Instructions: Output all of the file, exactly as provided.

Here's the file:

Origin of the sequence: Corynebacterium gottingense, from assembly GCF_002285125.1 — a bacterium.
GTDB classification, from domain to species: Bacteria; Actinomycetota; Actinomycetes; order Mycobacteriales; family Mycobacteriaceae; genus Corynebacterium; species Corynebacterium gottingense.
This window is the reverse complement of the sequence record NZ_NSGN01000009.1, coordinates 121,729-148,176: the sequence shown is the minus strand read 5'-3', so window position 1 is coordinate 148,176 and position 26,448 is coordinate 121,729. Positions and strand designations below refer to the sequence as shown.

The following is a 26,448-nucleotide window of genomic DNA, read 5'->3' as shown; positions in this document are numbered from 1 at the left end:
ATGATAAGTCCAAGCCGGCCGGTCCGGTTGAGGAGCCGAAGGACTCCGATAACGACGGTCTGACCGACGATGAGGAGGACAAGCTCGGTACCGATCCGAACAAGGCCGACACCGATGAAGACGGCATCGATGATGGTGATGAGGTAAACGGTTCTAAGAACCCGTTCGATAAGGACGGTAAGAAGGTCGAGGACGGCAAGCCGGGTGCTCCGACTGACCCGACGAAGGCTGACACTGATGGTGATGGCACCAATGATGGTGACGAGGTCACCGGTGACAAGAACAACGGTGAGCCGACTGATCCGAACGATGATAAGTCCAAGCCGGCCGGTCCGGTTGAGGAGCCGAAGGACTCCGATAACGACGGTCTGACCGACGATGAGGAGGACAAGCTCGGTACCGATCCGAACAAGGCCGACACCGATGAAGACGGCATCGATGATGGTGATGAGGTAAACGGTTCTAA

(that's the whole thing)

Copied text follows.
Origin of the sequence: Corynebacterium gottingense, from assembly GCF_002285125.1 — a bacterium.
GTDB classification, from domain to species: Bacteria; Actinomycetota; Actinomycetes; order Mycobacteriales; family Mycobacteriaceae; genus Corynebacterium; species Corynebacterium gottingense.
This window is the reverse complement of the sequence record NZ_NSGN01000009.1, coordinates 121,729-148,176: the sequence shown is the minus strand read 5'-3', so window position 1 is coordinate 148,176 and position 26,448 is coordinate 121,729. Positions and strand designations below refer to the sequence as shown.

The following is a 26,448-nucleotide window of genomic DNA, read 5'->3' as shown; positions in this document are numbered from 1 at the left end:
ATGATAAGTCCAAGCCGGCCGGTCCGGTTGAGGAGCCGAAGGACTCCGATAACGACGGTCTGACCGACGATGAGGAGGACAAGCTCGGTACCGATCCGAACAAGGCCGACACCGATGAAGACGGCATCGATGATGGTGATGAGGTAAACGGTTCTAAGAACCCGTTCGATAAGGACGGTAAGAAGGTCGAGGACGGCAAGCCGGGTGCTCCGACTGACCCGACGAAGGCTGACACTGATGGTGATGGCACCAATGATGGTGACGAGGTCACCGGTGACAAGAACAACGGTGAGCCGACTGATCCGAACGATGATAAGTCCAAGCCGGCCGGTCCGGTTGAGGAGCCGAAGGACTCCGATAACGACGGTCTGACCGACGATGAGGAGGACAAGCTCGGTACCGATCCGAACAAGGCCGACACCGATGAAGACGGCATCGATGATGGTGATGAGGTAAACGGTTCTAA